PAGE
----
Getting back to the sticky shifting issue I reported previously in regards to the main shift cable getting too hot. I ordered some Earl’s Flame Guard which came recommended on the forums. I finally received it this week so I unhooked the shift cable, slipped it on, and called it good. No issues arose during the 50 mile drive yesterday (in low 50’s weather). Today was warmer (mid/upper 60’s) and I drove the shit out of the car. After 40 miles the shifter started getting sticky, but not as bad as it  had previously without protection, and it cooled down quite quickly. I never had any problems arise while using the temporary high temp reflective wire loom on the shifter cable so I ordered up a Thermotec heat sleeve that reflects 90% of radiant heat up to 2000 degrees, which I will slide over the Earl’s Flame Guard sleeve for even more protection. This winter I will have the exhaust coated as well to reduce temps, and probably come up with a heat shield to go between the exhaust and transmission/shifter cable surface.

“Is that a Lambo?” tally: 6

Windows Tinted

Thursday, September 16th, 2010

Got the GTM’s windows tinted. In hindsight, I should have had them tinted while I was building the car, but I thought the inspectors would gripe about that. Turns out they would not have cared.

To get the windows tinted ‘properly’ I removed both windows and brought them to the shop. They were able to apply the tint and bevel the corners so it is completely seamless. Turned out great, and completes the ’stealth’ look. I also hit 224 miles on the odo today.

“What the Hell is that Noise?” And the fix.

Tuesday, September 14th, 2010

Saturday I took a friend out for a spin in the GTM since he was bothering me about it so much. Not that I’m going to turn down a chance to take the car out for a nice cruise. After a bit, I started to get on the go-pedal. As I hit 90mph this loud, I mean LOUD, repetitive banging noise erupted from the front of the car. At first I thought it was the engine so I slowed down right away. Noise vanished. Hit the gas again, brought it up to 90 and the noise started right back up. Throttle response was fine, no power loss, and this time I could tell it was definitely in the front of the car somewhere. As I gradually slowed the noise got ’slower’ and then vanished. I assumed the tire was rubbing on something that had broken loose, as it sounded like aluminum banging against something.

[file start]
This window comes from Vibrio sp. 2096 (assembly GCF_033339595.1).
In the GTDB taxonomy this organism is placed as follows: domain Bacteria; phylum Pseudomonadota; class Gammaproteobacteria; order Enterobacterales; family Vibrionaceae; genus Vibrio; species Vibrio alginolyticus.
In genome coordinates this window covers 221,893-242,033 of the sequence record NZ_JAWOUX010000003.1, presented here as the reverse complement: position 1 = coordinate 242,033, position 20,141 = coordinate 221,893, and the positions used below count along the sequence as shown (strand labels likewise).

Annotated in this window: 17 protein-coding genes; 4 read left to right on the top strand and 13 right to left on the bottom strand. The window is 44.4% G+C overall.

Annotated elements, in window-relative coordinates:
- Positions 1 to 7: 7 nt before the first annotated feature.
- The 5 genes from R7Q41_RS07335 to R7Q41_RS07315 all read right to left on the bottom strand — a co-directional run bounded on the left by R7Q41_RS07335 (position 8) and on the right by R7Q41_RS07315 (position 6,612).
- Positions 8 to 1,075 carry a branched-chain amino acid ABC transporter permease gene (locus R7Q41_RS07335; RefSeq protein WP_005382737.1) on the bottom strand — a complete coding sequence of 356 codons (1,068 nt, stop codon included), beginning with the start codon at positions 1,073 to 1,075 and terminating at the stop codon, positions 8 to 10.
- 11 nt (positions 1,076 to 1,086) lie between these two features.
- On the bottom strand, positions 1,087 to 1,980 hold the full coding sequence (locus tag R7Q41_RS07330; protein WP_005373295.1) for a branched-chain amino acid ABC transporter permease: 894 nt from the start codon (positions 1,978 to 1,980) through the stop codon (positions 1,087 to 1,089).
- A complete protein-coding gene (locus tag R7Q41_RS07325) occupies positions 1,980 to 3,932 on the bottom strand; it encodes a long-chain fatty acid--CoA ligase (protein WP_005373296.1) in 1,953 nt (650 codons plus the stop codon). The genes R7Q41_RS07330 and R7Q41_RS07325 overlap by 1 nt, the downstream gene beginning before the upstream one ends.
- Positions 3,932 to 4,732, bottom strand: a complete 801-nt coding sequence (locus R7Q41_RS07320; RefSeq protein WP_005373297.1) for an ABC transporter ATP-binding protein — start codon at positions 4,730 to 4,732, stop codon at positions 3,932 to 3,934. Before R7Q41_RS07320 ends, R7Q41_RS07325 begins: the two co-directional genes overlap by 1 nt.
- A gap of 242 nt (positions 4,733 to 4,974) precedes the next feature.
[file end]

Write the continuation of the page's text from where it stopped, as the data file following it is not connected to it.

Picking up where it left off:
I got the car into the garage and looked around and did not find anything out of the ordinary. Odd. Later that night I went back out to the garage and peered through the mesh in the nose/mouth at the front of the car and saw ‘it’. I remembered that earlier in the drive that day I had scraped the pavement with the underside of the car when I hit a dip in the road. I figured it was the skid bars that had scraped, but I was wrong. The bottom portion of the radiator cowl aluminum had to have been flexing from air buffeting into the radiator and when I hit the dip in the road the front edge of the very middle of the aluminum bit into the pavement hard, ripping a couple inch long tear down the middle of itself. In hindsight, I had always wondered about that aluminum as it was always very pliable, and really wasn’t surprised that this had happened. I reached under the car and ’shook’ the aluminum and found it was now extremely weakened and would easily ‘bow’ upwards into the bottom edge of the radiator. Couple that weakness with air pressure at 90mph+ speeds and it created one hell of a racket.

To fix the aluminum I had to figure out a way to support it so it wouldn’t bow and flex under air pressure. I created two aluminum brackets that would mount to the side of the radiator cowl, and to the bottom aluminum piece as the solution. A bend in the aluminum was added for support/rigidity, and to direct air up into the radiator. I jacked up the aluminum panel that needed support to parallel (relative to the ground) and set to attaching the brackets. Once riveted in place, I pulled the jack out and the aluminum held its now supported parallel position very well. The bottom of the radiator cowl is now very sturdy and does not flex and move around. To strengthen the ‘torn’ aluminum in the middle I riveted a flat aluminum piece in place to add rigidity (not pictured).

Took the GTM out today and hit triple digits a handful of times and, thankfully, heard no more of that god-awful noise.

100 miles!

Sunday, September 5th, 2010

Just posting a pic of the odometer ticking off the GTM’s first 100 miles.  130ish now.